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jonathanwilkins (Civil/Environmental) (OP)
8 Apr 09 11:49
I have a customer who wants to reinforce the brick above a garage door header with 3/16" wire as opposed to a big steel lintel or tying a regular lintel to the garage door header.  It's a 16' door w/ approx 30" of brick above it.  He's been doing this forever (as long as I've been alive if not longer) just now the building inspector has asked him to have it engineered.  I've scoured all the books I have + the internet looking for resources.  Any books, papers, direction?  One that I can't find is the BIA Tech Notes 17h.  Seems to be referenced in a lot of areas but I can't find it.  Thanks.
Ron (Structural)
8 Apr 09 13:13
Just because he has been doing it forever doesn't mean it's right.  Not only do you have 30 inches of brick above it, you have a roof bearing on it and loads that it must be designed for but might not ever feel.

Not sure how you intend to use the 3/16" wire, but unless it is high strength and being used as pre-stressing or post-tensioning in some fashion, it isn't nearly enough.

Look as some of his other projects that have been in place for a while.  I'd be surprised if they are all performing.

If you are doing the engineering on this, I can't imagine how you can get 3/16" wire to work with normal loading.
msquared48 (Structural)
8 Apr 09 13:22
Without more information, I will have to defer to Ron's comment.

Does your client have a detail of the proposed installation you caqn post that we can review?

I will have to admit though that I, too, am skeptical of the wire.  I have used wire ties to hold the brick to the wall, resisting horizontal loads, but never vertical loads.  That is the purpose of the steel lintel.

Mike McCann
MMC Engineering

kslee1000 (Civil/Environmental)
8 Apr 09 13:26

Please let us know if you find anything that even touches this tech only scanty. I would like to try it on my bay windows, which requires the lintel replaced.
jonathanwilkins (Civil/Environmental) (OP)
8 Apr 09 13:44
The lintel isn't actually carrying any roof load - that's carried by the garage door header.  It's only a lintel carrying the 30" of brick veneer - approx 100plf.  

I'm very aware that because he's been doing it forever doesn't make it right - hence my research.  His experience is that this performs much better than lagging the lintel to the garage door header and that it's much more economical than having a lintel sized appropriately.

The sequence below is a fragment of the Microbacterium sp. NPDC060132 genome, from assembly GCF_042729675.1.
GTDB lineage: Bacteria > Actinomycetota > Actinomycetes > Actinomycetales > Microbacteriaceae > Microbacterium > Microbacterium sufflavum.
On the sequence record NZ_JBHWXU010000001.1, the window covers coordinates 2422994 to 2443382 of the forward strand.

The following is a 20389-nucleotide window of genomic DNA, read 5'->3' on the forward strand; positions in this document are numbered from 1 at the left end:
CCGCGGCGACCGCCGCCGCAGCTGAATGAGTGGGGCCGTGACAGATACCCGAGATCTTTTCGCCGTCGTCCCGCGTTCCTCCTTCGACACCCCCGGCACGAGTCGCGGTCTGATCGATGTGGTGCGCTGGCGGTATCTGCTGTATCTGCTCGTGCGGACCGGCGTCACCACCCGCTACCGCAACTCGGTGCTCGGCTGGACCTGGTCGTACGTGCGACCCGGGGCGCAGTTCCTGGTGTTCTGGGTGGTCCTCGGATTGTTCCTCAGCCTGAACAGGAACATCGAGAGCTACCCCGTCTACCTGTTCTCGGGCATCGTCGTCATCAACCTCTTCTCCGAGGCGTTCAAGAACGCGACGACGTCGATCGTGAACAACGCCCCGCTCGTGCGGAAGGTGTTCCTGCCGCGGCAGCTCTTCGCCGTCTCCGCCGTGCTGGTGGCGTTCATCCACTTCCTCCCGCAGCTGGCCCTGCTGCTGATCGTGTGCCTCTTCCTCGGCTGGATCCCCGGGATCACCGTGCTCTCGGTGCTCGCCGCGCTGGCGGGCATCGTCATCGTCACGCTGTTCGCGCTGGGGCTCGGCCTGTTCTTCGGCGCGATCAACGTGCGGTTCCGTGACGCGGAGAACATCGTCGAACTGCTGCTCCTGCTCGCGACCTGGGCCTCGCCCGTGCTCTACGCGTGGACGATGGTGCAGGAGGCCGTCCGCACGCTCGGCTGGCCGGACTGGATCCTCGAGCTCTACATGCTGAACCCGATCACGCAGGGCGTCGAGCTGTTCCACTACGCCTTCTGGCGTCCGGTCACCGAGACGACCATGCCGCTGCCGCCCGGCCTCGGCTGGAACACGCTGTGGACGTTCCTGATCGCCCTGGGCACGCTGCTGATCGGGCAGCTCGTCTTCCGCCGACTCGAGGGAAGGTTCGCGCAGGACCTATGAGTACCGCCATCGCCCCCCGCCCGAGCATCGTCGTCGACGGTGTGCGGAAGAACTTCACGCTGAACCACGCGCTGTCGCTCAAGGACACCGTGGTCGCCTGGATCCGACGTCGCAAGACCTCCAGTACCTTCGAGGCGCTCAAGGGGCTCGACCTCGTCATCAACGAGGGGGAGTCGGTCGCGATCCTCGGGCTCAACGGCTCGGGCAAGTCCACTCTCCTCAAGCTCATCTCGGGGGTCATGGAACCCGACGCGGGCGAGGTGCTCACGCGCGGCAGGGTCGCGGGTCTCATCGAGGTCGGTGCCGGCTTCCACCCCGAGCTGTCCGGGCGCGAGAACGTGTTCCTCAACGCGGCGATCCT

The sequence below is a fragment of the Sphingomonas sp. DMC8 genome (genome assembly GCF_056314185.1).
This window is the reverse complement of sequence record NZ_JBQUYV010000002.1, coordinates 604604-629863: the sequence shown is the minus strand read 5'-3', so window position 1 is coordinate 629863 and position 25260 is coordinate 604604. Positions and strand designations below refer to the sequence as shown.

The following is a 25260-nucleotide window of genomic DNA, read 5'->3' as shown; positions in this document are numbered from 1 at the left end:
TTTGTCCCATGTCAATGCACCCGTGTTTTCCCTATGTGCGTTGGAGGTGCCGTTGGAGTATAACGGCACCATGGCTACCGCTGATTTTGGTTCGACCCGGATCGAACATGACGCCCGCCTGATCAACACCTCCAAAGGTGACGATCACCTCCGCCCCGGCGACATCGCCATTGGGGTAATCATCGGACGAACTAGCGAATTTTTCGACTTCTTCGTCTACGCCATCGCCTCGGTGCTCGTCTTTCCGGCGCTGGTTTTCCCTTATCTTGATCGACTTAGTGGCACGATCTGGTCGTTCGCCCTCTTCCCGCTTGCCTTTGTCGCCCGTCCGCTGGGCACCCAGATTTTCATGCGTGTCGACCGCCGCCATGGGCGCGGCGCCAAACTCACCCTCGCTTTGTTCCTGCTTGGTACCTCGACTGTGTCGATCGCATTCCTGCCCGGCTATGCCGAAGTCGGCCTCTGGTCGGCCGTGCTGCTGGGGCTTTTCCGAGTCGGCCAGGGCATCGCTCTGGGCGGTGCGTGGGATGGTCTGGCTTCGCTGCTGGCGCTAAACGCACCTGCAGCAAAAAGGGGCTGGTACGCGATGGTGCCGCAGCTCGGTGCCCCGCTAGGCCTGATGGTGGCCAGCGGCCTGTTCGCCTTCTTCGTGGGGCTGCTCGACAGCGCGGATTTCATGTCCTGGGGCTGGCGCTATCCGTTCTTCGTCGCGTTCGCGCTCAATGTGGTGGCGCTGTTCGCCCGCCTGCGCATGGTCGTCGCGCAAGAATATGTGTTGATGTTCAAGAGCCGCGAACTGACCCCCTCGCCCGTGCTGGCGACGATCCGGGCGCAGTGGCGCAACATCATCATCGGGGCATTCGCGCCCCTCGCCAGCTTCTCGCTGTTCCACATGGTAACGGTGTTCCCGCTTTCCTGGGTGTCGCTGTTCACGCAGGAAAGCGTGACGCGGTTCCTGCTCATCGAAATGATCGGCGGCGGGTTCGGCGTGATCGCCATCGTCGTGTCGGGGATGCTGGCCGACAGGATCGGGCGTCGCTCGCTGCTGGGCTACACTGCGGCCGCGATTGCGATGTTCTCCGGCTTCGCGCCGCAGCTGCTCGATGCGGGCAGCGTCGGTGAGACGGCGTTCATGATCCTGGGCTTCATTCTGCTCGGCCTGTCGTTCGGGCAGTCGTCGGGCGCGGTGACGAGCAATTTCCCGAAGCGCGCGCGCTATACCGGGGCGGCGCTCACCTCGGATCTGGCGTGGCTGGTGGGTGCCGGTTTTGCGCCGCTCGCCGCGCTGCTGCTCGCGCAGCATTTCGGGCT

He doesn't have a detail - what he does is take truss-type reinforcement and lay it in the mortar joint every-other course.  The brick does sit on a 5x3-1/2x5/16" lintel and that is shored while the mortar cures.  

Thanks for all comments.  Jonathan
jrisebo (Structural)
8 Apr 09 13:53
I would worry long term the beam creeping and the bottom bricks wanting to fall out, the only thing holding them would be the mortar in tension. I would sacrifice a piece of angle for the piece of mind.
jonathanwilkins (Civil/Environmental) (OP)
8 Apr 09 13:55
The brick will sit on a 5x3-1/2"x5/16" lintel - bricks won't fall out
kslee1000 (Civil/Environmental)
8 Apr 09 14:17
So the wire reinforcing allowed him to reduce the size of lintel, otherwise would be more bulky. Is this what you menat?  
jonathanwilkins (Civil/Environmental) (OP)
8 Apr 09 14:20
The reinforcing will carry the load - the lintel is only there to help w/ installation though it obviously will contribute some load-carrying ability.

Client got this idea from a brick industry publication years ago.  He's currently trying to find it so I can look at it.
Ron (Structural)
8 Apr 09 14:42 I understand what you are doing.  Your first posting led me to believe something else.  I thought you were trying to create a load bearing header using brick with ladder wire!

What he's proposing is common, provided the bricks are appropriately tied as Mike noted.  For only the brick load, with ties, the angle picks up most of the load...not the bottom course of brick.
jonathanwilkins (Civil/Environmental) (OP)
8 Apr 09 14:50
Ron - thanks.  Sorry for any confusion.  How do you decide how much the reinforcing carry's vs. how much the steel angle carries?  

Any references on how to design?  I can't find any. He brought me the paper he's been using & it is for gable ends w/ a minimum height of the brick of at least 13" at the ends of the header.  This seems to me that this design is relying on the arching of the brick much more than the reinforcing wire.  This makes me a little concerned so I'd like to find a design reference so I can run the numbers on everything.  Thanks.  Jonathan
beton1 (Civil/Environmental)
8 Apr 09 16:31